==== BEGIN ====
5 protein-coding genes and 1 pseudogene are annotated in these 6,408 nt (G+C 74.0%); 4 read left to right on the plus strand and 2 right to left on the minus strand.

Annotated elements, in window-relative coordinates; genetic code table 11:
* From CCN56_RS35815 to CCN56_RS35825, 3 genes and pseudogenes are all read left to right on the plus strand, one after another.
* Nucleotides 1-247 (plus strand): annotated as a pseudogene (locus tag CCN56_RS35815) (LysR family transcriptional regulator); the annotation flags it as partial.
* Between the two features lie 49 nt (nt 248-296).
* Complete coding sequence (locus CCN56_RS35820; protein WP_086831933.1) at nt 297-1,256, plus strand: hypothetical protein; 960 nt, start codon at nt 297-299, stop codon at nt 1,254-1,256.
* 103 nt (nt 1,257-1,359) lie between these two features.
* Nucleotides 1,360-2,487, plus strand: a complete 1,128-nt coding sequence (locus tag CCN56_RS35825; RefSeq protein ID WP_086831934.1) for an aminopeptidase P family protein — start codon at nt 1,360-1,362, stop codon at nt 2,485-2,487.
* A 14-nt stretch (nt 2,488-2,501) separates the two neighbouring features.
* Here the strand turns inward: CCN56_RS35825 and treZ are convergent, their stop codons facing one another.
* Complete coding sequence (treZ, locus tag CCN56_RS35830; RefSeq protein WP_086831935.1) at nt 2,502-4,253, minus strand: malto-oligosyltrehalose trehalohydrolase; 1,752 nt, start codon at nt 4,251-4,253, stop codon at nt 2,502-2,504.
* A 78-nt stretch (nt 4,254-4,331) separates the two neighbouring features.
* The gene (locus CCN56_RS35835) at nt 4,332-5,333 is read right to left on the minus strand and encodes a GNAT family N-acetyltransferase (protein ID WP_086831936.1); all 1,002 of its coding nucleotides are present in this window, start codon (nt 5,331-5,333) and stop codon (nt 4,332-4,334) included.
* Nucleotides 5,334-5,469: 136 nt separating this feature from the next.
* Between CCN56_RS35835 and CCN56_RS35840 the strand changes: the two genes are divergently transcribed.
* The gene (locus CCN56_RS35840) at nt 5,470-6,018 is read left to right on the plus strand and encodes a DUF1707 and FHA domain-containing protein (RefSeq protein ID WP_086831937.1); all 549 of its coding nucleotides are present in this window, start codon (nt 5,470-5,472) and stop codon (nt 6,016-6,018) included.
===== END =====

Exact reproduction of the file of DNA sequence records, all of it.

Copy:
5 protein-coding genes and 1 pseudogene are annotated in these 6,408 nt (G+C 74.0%); 4 read left to right on the plus strand and 2 right to left on the minus strand.

Annotated elements, in window-relative coordinates; genetic code table 11:
* From CCN56_RS35815 to CCN56_RS35825, 3 genes and pseudogenes are all read left to right on the plus strand, one after another.
* Nucleotides 1-247 (plus strand): annotated as a pseudogene (locus tag CCN56_RS35815) (LysR family transcriptional regulator); the annotation flags it as partial.
* Between the two features lie 49 nt (nt 248-296).
* Complete coding sequence (locus CCN56_RS35820; protein WP_086831933.1) at nt 297-1,256, plus strand: hypothetical protein; 960 nt, start codon at nt 297-299, stop codon at nt 1,254-1,256.
* 103 nt (nt 1,257-1,359) lie between these two features.
* Nucleotides 1,360-2,487, plus strand: a complete 1,128-nt coding sequence (locus tag CCN56_RS35825; RefSeq protein ID WP_086831934.1) for an aminopeptidase P family protein — start codon at nt 1,360-1,362, stop codon at nt 2,485-2,487.
* A 14-nt stretch (nt 2,488-2,501) separates the two neighbouring features.
* Here the strand turns inward: CCN56_RS35825 and treZ are convergent, their stop codons facing one another.
* Complete coding sequence (treZ, locus tag CCN56_RS35830; RefSeq protein WP_086831935.1) at nt 2,502-4,253, minus strand: malto-oligosyltrehalose trehalohydrolase; 1,752 nt, start codon at nt 4,251-4,253, stop codon at nt 2,502-2,504.
* A 78-nt stretch (nt 4,254-4,331) separates the two neighbouring features.
* The gene (locus CCN56_RS35835) at nt 4,332-5,333 is read right to left on the minus strand and encodes a GNAT family N-acetyltransferase (protein ID WP_086831936.1); all 1,002 of its coding nucleotides are present in this window, start codon (nt 5,331-5,333) and stop codon (nt 4,332-4,334) included.
* Nucleotides 5,334-5,469: 136 nt separating this feature from the next.
* Between CCN56_RS35835 and CCN56_RS35840 the strand changes: the two genes are divergently transcribed.
* The gene (locus CCN56_RS35840) at nt 5,470-6,018 is read left to right on the plus strand and encodes a DUF1707 and FHA domain-containing protein (RefSeq protein ID WP_086831937.1); all 549 of its coding nucleotides are present in this window, start codon (nt 5,470-5,472) and stop codon (nt 6,016-6,018) included.